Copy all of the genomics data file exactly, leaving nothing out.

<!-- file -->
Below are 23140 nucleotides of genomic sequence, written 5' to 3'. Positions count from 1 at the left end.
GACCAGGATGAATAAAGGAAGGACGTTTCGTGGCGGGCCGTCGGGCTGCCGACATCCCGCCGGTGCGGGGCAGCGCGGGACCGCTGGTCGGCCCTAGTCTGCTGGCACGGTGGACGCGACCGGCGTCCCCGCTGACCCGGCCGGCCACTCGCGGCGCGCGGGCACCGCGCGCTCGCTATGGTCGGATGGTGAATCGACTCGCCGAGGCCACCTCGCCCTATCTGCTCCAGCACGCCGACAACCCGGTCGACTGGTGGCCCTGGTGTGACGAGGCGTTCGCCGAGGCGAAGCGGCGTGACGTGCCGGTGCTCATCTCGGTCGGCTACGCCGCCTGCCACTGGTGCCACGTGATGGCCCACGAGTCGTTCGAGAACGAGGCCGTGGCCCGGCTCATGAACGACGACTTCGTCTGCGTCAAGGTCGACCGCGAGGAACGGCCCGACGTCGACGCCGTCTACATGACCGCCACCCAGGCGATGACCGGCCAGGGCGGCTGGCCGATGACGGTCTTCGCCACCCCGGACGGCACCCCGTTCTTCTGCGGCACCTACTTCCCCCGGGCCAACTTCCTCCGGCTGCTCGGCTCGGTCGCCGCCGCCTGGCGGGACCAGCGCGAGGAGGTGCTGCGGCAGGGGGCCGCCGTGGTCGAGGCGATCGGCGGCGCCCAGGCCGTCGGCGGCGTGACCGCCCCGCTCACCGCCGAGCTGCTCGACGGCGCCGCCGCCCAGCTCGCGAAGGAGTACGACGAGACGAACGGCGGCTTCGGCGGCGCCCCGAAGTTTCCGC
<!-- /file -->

Below are 23140 nucleotides of genomic sequence, written 5' to 3'. Positions count from 1 at the left end.
GACCAGGATGAATAAAGGAAGGACGTTTCGTGGCGGGCCGTCGGGCTGCCGACATCCCGCCGGTGCGGGGCAGCGCGGGACCGCTGGTCGGCCCTAGTCTGCTGGCACGGTGGACGCGACCGGCGTCCCCGCTGACCCGGCCGGCCACTCGCGGCGCGCGGGCACCGCGCGCTCGCTATGGTCGGATGGTGAATCGACTCGCCGAGGCCACCTCGCCCTATCTGCTCCAGCACGCCGACAACCCGGTCGACTGGTGGCCCTGGTGTGACGAGGCGTTCGCCGAGGCGAAGCGGCGTGACGTGCCGGTGCTCATCTCGGTCGGCTACGCCGCCTGCCACTGGTGCCACGTGATGGCCCACGAGTCGTTCGAGAACGAGGCCGTGGCCCGGCTCATGAACGACGACTTCGTCTGCGTCAAGGTCGACCGCGAGGAACGGCCCGACGTCGACGCCGTCTACATGACCGCCACCCAGGCGATGACCGGCCAGGGCGGCTGGCCGATGACGGTCTTCGCCACCCCGGACGGCACCCCGTTCTTCTGCGGCACCTACTTCCCCCGGGCCAACTTCCTCCGGCTGCTCGGCTCGGTCGCCGCCGCCTGGCGGGACCAGCGCGAGGAGGTGCTGCGGCAGGGGGCCGCCGTGGTCGAGGCGATCGGCGGCGCCCAGGCCGTCGGCGGCGTGACCGCCCCGCTCACCGCCGAGCTGCTCGACGGCGCCGCCGCCCAGCTCGCGAAGGAGTACGACGAGACGAACGGCGGCTTCGGCGGCGCCCCGAAGTTTCCGC